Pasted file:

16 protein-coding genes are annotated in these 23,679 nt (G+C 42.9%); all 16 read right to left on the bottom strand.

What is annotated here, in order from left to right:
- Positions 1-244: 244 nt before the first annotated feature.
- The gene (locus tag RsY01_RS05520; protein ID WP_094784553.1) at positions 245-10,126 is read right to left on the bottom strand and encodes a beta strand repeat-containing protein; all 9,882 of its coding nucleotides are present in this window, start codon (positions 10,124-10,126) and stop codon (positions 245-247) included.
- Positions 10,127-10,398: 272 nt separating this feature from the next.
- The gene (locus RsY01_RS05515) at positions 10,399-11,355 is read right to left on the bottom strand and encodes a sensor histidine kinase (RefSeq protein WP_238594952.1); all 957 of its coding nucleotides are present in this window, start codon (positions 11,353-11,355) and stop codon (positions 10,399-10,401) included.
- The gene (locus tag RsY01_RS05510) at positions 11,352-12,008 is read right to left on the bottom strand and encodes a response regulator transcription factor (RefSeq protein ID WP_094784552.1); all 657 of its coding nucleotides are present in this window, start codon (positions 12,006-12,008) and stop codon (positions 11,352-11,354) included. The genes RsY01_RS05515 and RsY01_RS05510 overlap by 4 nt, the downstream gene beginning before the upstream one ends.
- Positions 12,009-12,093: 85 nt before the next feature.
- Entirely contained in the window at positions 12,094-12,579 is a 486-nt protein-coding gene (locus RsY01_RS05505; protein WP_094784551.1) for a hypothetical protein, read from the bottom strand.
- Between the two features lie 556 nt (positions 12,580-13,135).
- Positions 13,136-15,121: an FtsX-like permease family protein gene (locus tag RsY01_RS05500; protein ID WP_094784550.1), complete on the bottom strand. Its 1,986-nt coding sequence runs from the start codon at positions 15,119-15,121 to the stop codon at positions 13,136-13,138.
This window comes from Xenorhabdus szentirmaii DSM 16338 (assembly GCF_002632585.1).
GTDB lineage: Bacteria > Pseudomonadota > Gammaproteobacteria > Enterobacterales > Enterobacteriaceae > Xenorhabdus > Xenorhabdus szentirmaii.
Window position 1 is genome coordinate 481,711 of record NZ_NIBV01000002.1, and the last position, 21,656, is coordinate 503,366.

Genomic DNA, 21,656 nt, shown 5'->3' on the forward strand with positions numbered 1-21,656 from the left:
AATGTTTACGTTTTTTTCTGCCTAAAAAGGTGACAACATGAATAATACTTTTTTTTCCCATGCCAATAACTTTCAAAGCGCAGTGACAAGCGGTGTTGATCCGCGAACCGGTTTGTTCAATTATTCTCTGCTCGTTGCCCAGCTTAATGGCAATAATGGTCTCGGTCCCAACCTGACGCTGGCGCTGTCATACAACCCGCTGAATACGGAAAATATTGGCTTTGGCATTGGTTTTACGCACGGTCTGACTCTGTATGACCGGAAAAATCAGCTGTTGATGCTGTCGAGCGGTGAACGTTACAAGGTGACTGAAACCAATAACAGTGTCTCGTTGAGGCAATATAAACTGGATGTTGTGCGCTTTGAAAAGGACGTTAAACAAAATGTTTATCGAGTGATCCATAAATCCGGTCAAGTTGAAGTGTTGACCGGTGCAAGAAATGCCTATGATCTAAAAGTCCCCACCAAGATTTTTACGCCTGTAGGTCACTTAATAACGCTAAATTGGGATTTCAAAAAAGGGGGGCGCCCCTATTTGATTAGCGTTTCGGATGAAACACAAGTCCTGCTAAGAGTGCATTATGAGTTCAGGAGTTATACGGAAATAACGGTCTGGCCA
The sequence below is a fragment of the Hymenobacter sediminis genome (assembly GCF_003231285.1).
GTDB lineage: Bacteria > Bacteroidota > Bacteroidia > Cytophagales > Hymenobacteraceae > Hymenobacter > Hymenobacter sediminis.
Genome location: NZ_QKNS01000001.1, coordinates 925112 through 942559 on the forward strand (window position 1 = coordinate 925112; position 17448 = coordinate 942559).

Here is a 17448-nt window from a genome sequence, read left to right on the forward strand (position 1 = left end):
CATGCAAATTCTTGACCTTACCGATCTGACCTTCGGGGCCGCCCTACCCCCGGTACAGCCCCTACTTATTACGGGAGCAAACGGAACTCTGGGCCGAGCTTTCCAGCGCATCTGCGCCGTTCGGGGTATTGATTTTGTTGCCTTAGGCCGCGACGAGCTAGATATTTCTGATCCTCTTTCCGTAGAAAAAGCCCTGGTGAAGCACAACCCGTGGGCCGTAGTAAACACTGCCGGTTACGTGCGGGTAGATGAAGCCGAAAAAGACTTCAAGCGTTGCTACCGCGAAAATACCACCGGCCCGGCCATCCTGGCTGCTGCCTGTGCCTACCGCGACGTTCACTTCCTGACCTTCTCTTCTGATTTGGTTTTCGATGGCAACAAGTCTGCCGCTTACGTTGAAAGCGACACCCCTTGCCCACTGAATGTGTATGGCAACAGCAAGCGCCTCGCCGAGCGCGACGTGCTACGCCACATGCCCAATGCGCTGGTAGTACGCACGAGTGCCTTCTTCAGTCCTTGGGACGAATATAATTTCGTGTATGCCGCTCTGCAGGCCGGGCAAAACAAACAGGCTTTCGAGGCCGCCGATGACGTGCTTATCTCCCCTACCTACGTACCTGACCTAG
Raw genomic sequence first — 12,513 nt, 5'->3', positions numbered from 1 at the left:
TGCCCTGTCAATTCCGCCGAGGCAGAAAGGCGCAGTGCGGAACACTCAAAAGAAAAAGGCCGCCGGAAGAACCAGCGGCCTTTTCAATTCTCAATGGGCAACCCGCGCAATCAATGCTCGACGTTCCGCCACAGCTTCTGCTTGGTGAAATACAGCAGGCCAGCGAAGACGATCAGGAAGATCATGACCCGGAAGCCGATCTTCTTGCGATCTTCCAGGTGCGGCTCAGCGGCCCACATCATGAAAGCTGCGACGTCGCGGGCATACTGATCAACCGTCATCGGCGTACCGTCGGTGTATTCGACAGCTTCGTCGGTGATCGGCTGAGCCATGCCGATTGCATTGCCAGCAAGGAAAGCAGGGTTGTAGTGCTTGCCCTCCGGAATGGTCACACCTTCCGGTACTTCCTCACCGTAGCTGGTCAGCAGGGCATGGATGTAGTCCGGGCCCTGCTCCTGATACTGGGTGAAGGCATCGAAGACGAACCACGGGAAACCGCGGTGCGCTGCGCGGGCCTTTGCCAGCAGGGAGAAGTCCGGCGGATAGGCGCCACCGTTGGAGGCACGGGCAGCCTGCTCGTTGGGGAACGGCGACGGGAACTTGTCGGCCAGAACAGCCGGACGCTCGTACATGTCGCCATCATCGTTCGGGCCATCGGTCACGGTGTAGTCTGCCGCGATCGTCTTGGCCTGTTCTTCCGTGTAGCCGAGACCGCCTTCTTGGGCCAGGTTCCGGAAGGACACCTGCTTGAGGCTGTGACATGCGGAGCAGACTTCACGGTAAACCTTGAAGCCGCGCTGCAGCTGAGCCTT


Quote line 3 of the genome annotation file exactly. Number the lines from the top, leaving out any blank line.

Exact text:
- Positions 1-244: 244 nt before the first annotated feature.